Abstract

Micromorphological studies were performed in order to understand the factors and processes involved in the formation of calcium carbonate (CaCO3) in twenty three soil series of Vertisols representing sub-humid, semi-arid and arid climatic regions of Peninsular India. The study indicates that Vertisols contain both pedogenic calcium carbonate (PC) and non-pedogenic calcium carbonate (NPC) irrespective of the ecosystems to which they belong. The NPCs are part of the parent material of Vertisols. Dissolution of NPCs and recrystallization of dissolved Ca2+ ions are responsible for the formation of PCs. Vertisols of arid and semi-arid climates contain more PC in their soil control section (SCS) than those of sub-humid climates. Formation of PC is the prime chemical reaction responsible for the increase in pH, the decrease in the Ca/Mg ratio of exchange site with depth and in the development of subsoil sodicity. Petrographic and scanning electron microscopic (SEM) examination of quartz, feldspars and micas indicate little or no alteration, discounting the possibile formation of smectite during Vertisol formation. X-ray diffraction (XRD) analysis of clays indicates that smectites of Vertisols are fairly well crystallized and do not show any sign of transformation except for hydroxy interlayering. The preservation of the crystallinity of smectite and the lack of transformation of primary minerals thus validate the hypothesis of positive entropy change during the formation of Vertisols.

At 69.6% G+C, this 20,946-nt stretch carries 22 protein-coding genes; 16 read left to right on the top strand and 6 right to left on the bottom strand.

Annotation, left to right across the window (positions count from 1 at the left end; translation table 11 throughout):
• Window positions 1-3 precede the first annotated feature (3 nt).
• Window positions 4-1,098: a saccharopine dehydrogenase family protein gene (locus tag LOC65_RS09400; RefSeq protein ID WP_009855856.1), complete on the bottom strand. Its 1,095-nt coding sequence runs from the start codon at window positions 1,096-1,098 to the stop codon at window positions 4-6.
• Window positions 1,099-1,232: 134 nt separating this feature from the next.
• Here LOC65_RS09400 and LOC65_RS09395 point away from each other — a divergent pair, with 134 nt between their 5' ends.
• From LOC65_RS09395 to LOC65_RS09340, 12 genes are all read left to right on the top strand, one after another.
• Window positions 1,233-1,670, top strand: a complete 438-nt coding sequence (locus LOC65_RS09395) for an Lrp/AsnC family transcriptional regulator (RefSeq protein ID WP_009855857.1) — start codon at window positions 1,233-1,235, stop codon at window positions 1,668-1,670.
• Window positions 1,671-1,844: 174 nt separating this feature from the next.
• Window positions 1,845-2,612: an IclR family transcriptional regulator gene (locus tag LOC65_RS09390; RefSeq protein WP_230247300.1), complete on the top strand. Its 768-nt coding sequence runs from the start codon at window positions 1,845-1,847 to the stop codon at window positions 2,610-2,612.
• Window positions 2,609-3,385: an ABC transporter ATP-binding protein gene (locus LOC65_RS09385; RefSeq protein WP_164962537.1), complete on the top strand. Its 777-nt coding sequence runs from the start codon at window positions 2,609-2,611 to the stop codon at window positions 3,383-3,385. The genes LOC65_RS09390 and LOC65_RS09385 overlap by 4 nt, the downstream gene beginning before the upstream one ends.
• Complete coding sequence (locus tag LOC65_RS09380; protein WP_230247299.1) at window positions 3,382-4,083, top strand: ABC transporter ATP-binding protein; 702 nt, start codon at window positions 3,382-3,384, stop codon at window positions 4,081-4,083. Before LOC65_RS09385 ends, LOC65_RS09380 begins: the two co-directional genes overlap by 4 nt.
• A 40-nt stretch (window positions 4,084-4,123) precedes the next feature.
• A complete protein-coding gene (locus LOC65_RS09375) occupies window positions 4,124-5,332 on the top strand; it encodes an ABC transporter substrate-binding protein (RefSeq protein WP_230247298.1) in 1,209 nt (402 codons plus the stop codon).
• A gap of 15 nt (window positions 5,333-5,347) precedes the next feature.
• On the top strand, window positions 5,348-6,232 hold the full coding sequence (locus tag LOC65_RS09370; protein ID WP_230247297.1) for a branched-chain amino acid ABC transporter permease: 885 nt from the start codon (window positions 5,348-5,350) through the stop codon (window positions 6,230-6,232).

The precise cause-effect relationship between CaCO3 of pedogenic and non-pedogenic origin, and exchangeable Mg, Na and Ca percentages (EMP, ESP and ECP) has been established in the study. This indicates that impoverishment of Ca2+ ions on the exchange sites of Vertisols needs to be controlled by rehabilitation methods that can replenish Ca2+ ions, and thus the study provides relevant information for future land resource management programmes not only on Vertisols of India but also on similar soils occurring elsewhere.

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